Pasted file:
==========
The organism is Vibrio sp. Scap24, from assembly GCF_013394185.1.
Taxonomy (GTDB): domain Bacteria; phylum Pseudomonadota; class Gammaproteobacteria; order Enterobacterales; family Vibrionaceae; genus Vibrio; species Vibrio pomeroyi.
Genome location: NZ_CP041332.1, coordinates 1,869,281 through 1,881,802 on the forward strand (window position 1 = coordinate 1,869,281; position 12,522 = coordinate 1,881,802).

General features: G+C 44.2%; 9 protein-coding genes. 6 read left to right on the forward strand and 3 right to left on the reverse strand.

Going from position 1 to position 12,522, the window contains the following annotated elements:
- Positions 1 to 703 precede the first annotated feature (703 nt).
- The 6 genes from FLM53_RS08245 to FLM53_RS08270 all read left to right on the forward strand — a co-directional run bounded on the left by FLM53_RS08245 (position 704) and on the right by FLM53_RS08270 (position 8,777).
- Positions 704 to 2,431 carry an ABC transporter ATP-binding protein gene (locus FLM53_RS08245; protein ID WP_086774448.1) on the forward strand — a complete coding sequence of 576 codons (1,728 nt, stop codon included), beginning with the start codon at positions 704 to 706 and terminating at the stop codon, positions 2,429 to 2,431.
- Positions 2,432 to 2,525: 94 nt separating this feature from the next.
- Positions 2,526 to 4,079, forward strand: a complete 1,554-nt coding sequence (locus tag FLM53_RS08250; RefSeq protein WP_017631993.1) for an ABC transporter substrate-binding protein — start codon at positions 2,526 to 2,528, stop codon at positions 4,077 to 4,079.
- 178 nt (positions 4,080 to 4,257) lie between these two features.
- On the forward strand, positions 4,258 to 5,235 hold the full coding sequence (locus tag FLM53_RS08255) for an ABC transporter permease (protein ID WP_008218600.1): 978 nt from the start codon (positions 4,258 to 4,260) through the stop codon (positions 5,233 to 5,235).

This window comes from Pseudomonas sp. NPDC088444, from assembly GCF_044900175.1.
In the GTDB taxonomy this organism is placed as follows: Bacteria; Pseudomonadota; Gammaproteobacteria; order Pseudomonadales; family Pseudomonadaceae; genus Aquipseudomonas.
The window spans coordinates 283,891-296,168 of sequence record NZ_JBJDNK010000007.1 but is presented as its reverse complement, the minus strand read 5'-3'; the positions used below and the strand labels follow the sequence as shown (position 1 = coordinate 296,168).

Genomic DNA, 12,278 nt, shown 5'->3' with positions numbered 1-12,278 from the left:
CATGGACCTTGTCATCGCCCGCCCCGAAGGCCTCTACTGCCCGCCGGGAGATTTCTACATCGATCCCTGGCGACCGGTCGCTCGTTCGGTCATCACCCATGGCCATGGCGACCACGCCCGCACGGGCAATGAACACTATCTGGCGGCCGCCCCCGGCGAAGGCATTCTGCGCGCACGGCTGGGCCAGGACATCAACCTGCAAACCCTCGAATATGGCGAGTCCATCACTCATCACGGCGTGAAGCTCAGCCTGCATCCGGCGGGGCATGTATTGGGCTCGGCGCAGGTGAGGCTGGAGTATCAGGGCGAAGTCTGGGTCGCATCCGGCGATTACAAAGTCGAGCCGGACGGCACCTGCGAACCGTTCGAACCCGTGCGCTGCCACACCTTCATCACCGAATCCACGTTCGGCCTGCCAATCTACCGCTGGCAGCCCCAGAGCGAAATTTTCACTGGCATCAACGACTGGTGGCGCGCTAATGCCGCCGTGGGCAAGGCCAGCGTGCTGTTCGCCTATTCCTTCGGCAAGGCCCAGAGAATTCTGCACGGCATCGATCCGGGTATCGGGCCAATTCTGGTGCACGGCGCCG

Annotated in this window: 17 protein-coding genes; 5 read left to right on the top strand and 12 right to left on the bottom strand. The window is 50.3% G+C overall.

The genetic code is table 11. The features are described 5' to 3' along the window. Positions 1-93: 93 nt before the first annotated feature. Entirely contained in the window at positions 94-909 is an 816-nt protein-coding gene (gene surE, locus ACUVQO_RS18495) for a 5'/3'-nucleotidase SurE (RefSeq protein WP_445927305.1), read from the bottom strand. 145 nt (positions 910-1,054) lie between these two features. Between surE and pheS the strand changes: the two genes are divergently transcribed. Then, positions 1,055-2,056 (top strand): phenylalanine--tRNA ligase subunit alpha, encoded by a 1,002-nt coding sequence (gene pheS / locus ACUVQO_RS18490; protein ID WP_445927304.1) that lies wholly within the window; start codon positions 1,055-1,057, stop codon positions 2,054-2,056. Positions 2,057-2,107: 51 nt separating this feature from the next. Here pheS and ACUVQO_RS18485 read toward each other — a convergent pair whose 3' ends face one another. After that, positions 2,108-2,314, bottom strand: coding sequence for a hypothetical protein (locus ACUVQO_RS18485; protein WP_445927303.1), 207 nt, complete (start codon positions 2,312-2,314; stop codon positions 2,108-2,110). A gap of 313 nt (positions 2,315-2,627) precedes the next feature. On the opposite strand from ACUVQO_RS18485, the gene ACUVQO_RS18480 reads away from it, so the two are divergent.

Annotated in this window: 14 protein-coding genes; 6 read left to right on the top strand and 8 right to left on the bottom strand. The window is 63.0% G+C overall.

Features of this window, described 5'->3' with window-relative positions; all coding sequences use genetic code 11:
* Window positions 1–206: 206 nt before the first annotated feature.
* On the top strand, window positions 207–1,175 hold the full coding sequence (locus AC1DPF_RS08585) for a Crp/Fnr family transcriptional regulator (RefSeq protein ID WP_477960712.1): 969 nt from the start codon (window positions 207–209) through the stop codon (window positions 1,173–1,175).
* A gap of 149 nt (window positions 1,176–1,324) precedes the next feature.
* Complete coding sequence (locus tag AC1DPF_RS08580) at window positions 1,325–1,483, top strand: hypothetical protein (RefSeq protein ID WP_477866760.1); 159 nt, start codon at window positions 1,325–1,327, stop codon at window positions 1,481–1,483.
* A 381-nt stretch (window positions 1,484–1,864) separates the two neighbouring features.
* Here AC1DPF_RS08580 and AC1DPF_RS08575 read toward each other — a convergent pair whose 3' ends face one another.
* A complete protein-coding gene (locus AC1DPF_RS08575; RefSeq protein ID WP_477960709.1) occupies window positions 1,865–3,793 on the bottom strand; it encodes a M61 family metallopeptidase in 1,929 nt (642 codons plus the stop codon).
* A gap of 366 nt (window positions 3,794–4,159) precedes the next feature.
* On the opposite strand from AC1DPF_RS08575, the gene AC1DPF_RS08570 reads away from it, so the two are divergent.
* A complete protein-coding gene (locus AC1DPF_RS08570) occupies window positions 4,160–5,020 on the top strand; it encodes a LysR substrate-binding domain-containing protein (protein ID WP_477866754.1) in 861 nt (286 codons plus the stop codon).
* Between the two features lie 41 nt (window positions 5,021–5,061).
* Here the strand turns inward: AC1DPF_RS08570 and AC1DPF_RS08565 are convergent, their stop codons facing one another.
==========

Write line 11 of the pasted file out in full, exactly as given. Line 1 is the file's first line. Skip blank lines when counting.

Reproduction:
- 178 nt (positions 4,080 to 4,257) lie between these two features.